Optional Origin Sales: The current optional origin outstanding balance for 2016/2017 of 122,000 MT is for South Korea (68,000 MT) and unknown destinations (54,000 MT). The current outstanding balance for 2017/2018 of 112,000 MT is for unknown destinations.
Barley: No net sales were reported for the week. Exports of 100 MT were reported to Japan.
Sorghum: Net sales of 60,600 MT for 2016/2017 were up noticeably from the previous week and from the prior 4-week average. Increases were for China (53,000 MT) and Mexico (7,600 MT). Exports of 1,400 MT were down 98 percent from the previous week and from the prior 4-week average. The destinations were Mexico.
6. Distillers Dried Grains with Solubles (DDGS)
DDGS Comments: DDGS prices worked their way higher this week as higher corn and soybean meal futures gave merchandisers room to increase offers. Fresh buying interest came mid-week as international buyers sought to secure supplies ahead of further price increases.
Recent sales and flagging ethanol production have significantly tightened June and July DDGS supplies. Merchandisers (and this publication) have been noting tight June supplies for several weeks but the tightness has now extended into July shipments. Some traders are attributing supply tightness to lower old crop corn availability, but others claim this is merely a “talking point” rather than an actual driving factor.
Kansas City soybean meal prices are $5/MT higher this week while FOB ethanol plant DDGS prices were steady. Consequently, DDGS moved to a $1.94 cost advantage (on a per-protein unit basis) against soybean meal. Domestically, DDGS are prices at 85 percent of cash corn values, a 1 percent gain from last week and still historically undervalued.
FOB Gulf prices are $1-5/MT higher this week (averaging $161/MT), bringing the DDGS/corn value ratio to 101 percent. This week marks the first time this metric has been above 100 percent since early December 2016. On a per-protein unit basis, FOB Gulf DDGS are $0.60 cheaper than FOB soybean meal, the latter having fallen price despite higher futures.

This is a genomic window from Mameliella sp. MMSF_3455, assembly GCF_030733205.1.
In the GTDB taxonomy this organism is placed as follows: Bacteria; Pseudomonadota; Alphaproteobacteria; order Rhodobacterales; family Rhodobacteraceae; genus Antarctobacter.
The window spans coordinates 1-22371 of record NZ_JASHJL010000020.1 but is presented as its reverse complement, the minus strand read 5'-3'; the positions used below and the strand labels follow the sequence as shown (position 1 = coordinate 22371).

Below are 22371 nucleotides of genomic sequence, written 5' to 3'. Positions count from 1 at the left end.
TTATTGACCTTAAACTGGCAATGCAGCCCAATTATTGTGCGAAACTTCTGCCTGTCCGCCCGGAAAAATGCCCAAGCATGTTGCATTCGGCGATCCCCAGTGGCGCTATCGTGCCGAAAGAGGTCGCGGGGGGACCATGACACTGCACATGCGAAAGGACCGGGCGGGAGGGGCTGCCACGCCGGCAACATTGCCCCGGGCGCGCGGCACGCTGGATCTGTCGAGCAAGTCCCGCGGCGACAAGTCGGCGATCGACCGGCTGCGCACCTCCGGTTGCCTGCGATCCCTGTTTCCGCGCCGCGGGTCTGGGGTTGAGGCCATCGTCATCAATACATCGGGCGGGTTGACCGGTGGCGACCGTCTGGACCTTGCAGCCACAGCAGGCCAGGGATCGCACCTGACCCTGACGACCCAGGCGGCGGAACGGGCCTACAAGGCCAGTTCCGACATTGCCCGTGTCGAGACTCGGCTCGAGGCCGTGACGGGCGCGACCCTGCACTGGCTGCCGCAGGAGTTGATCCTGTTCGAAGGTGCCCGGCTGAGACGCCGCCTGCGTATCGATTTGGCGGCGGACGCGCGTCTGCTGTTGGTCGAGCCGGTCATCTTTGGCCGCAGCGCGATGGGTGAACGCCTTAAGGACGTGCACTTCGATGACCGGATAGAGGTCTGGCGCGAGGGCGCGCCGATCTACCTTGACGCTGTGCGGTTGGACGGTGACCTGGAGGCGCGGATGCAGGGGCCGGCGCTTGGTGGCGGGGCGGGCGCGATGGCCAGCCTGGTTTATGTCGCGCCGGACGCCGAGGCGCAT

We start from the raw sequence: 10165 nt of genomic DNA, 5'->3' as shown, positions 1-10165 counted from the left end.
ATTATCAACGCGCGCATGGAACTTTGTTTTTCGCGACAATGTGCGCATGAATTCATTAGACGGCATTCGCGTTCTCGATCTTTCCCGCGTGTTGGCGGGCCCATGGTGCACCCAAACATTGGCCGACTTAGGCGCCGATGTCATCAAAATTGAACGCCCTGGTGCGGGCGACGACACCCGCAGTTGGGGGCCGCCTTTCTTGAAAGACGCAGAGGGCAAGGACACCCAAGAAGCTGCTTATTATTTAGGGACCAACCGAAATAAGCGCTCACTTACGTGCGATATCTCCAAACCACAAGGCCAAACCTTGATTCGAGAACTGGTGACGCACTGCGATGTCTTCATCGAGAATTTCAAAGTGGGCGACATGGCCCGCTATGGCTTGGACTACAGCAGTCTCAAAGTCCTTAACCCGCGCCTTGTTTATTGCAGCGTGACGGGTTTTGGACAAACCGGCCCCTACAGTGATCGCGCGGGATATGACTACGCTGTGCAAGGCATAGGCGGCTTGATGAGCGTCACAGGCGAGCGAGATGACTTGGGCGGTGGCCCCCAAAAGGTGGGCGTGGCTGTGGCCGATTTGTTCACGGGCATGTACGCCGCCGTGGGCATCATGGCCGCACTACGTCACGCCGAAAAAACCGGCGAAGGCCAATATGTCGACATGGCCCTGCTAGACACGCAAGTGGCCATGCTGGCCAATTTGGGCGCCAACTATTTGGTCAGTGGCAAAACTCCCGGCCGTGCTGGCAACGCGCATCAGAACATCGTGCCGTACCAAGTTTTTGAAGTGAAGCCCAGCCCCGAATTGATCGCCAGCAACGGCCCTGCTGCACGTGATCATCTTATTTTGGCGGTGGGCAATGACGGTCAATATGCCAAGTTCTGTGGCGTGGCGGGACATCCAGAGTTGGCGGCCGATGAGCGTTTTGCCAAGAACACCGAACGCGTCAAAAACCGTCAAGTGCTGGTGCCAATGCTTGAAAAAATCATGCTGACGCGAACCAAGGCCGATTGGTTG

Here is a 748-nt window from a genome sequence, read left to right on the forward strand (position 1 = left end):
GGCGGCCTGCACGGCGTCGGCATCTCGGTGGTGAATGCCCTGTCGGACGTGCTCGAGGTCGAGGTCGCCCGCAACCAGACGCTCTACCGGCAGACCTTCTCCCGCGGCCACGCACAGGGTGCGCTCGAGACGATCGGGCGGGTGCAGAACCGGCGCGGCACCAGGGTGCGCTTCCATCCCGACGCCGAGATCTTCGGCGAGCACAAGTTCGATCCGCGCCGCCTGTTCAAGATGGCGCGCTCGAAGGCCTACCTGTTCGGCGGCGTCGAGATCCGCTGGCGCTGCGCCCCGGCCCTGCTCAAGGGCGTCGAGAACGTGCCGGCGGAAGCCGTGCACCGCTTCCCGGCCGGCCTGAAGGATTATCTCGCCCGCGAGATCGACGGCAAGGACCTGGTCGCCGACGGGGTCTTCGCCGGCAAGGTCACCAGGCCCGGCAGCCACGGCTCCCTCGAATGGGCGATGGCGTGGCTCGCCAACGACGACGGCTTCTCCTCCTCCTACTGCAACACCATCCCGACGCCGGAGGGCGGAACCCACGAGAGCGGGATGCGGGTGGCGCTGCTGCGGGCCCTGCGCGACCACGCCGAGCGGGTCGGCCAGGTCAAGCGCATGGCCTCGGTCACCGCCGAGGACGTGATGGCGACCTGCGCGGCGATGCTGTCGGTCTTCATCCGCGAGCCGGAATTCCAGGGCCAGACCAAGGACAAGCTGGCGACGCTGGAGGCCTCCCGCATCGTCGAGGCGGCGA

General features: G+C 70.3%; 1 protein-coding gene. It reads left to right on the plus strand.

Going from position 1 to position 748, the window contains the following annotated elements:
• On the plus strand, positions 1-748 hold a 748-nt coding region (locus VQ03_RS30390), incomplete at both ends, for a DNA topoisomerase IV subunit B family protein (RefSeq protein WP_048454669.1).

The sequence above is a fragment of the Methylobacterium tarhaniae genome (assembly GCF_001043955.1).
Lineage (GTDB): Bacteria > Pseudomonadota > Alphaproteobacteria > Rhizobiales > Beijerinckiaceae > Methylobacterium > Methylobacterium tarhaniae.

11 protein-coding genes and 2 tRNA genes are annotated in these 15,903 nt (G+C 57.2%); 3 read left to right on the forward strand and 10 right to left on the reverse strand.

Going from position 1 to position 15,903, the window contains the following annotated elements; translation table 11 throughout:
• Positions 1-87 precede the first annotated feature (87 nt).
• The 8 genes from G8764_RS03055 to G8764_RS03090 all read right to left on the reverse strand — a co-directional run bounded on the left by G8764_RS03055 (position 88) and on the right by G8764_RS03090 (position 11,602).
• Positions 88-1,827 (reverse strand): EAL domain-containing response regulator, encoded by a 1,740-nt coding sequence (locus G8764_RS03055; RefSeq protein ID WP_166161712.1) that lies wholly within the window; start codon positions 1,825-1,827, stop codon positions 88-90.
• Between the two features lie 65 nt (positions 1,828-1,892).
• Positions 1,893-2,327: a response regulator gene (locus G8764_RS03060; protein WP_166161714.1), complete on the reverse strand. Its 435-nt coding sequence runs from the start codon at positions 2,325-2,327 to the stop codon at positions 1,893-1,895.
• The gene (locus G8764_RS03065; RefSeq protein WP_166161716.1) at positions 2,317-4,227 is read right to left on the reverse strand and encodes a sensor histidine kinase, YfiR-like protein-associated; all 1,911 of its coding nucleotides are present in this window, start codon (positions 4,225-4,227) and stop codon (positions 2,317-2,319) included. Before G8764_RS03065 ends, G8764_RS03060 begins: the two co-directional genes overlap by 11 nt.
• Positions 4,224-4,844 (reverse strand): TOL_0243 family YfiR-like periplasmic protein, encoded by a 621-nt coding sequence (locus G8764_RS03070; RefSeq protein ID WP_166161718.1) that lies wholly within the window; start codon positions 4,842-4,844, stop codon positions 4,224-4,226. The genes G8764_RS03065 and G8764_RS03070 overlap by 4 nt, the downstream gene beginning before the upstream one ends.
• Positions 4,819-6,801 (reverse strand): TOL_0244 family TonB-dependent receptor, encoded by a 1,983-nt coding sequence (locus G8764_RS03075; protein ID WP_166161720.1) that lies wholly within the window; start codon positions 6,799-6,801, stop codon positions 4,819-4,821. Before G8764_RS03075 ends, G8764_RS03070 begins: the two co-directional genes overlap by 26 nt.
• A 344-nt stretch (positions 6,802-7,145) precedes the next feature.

Internationally, new importers have been looking to secure U.S. DDGS for ports including Taiwan, Colombia, Indonesia and Bangladesh but merchandisers are reporting prices and volumes are low (less than 500 MT and bids $10 under market trades). Prices for 40-foot containers destined for Southeast Asia were $5/MT higher on average, led by a $5/MT gain in Japan and Philippines prices.
7. Country News
China: The Chinese Agricultural Supply and Demand Estimates report reduced its June forecast for corn production to 211.65 MMT, a 0.7 percent decline from May and a 3.6 percent reduction from last year. The China National Grain and Oils Information Center says this may be the smallest corn crop since 2013 due to drought conditions, hail, and farmers switching to planting soybeans.
The government sold 1.02 MMT of state owned corn reserves last Friday and is expected to offer 3.5 MMT of 2013 reserve corn for auction this week. (Reuters; Bloomberg)
EU: Corn and barley yields have declined due to hot, dry weather. Strategie Grains dropped its forecast for barley production by 1.6 MMT to 58 MMT, a 3 percent reduction year on year. It cut its maize production forecast by 1 MMT to a total of 60 MMT, the same level as last year. However, FranceAgrimer increased its estimate of corn ending stocks from 2.2 to 2.3 MMT. (Reuters)
Israel: Traders tendered for optional origin corn and feed wheat with two consignments of 50 KMT apiece of corn reportedly purchased. (Reuters)
Korea: The Korean Corn Processing Industry Association (KOCOPIA) tendered for 55-60 KMT of optional origin corn. (Reuters)
Philippines: Davao Region corn production is up 26 percent for the first quarter of 2017 versus a year ago. Yellow corn production was up 11.69 percent to 13.476 MMT, and white corn production was up 32.5 percent to 39.829 MMT. (Sunstar)
Tunisia: The state grains agency tendered for 25 KMT of barley. (Reuters)
9. Ocean Freight Comments
Transportation and Export Report: Jay O’Neil, O’Neil Commodity Consulting: This week turned out to be predominately a “give back” week. What the market lost last week, it gained back this week. So, Dry-Bulk markets remain in a fairly narrow trading range without sufficient support to surge higher – nor do we see willingness among vessel owners to drop rates in any meaningful way. The forward curve on the Baltic Exchange shows a bit of hope for rates to improve slightly as we go out into the second half of 2017 – but nothing that should provoke any excitement nor greatly improve the bottom line for most ship owners. If you own vessels you have to hope that 2018 will be better.
In relative terms, East Coast South America continues to be the hot spot as the vessel line up in Brazil grows and more vessels ballast to that market in hopes of better values. The idle container vessel fleet remains large and young container vessels continue to be sold for scrap, but consolidation and shipping alliances have kept container rates from dropping.
The charts below represent YTD 2017 versus 2016 annual totals for container shipments to Japan.